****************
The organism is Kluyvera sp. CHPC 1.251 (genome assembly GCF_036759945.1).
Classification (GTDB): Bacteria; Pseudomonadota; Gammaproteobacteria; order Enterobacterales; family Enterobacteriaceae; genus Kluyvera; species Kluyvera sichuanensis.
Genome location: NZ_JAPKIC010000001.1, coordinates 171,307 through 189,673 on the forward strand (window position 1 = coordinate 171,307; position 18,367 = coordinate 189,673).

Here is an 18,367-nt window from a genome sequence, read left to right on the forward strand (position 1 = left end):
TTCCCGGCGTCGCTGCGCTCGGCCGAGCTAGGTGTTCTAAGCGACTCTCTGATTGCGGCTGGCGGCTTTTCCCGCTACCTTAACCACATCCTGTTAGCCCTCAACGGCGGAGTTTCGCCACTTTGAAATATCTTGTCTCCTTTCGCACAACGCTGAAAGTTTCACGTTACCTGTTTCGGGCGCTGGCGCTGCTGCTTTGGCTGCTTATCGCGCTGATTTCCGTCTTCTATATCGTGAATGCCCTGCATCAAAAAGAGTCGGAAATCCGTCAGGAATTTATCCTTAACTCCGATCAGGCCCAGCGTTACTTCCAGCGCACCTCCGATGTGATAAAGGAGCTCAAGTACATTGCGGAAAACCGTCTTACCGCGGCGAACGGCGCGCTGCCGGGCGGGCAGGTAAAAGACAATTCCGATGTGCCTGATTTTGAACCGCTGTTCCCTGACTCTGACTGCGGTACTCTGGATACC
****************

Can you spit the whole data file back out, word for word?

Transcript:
The organism is Kluyvera sp. CHPC 1.251 (genome assembly GCF_036759945.1).
Classification (GTDB): Bacteria; Pseudomonadota; Gammaproteobacteria; order Enterobacterales; family Enterobacteriaceae; genus Kluyvera; species Kluyvera sichuanensis.
Genome location: NZ_JAPKIC010000001.1, coordinates 171,307 through 189,673 on the forward strand (window position 1 = coordinate 171,307; position 18,367 = coordinate 189,673).

Here is an 18,367-nt window from a genome sequence, read left to right on the forward strand (position 1 = left end):
TTCCCGGCGTCGCTGCGCTCGGCCGAGCTAGGTGTTCTAAGCGACTCTCTGATTGCGGCTGGCGGCTTTTCCCGCTACCTTAACCACATCCTGTTAGCCCTCAACGGCGGAGTTTCGCCACTTTGAAATATCTTGTCTCCTTTCGCACAACGCTGAAAGTTTCACGTTACCTGTTTCGGGCGCTGGCGCTGCTGCTTTGGCTGCTTATCGCGCTGATTTCCGTCTTCTATATCGTGAATGCCCTGCATCAAAAAGAGTCGGAAATCCGTCAGGAATTTATCCTTAACTCCGATCAGGCCCAGCGTTACTTCCAGCGCACCTCCGATGTGATAAAGGAGCTCAAGTACATTGCGGAAAACCGTCTTACCGCGGCGAACGGCGCGCTGCCGGGCGGGCAGGTAAAAGACAATTCCGATGTGCCTGATTTTGAACCGCTGTTCCCTGACTCTGACTGCGGTACTCTGGATACC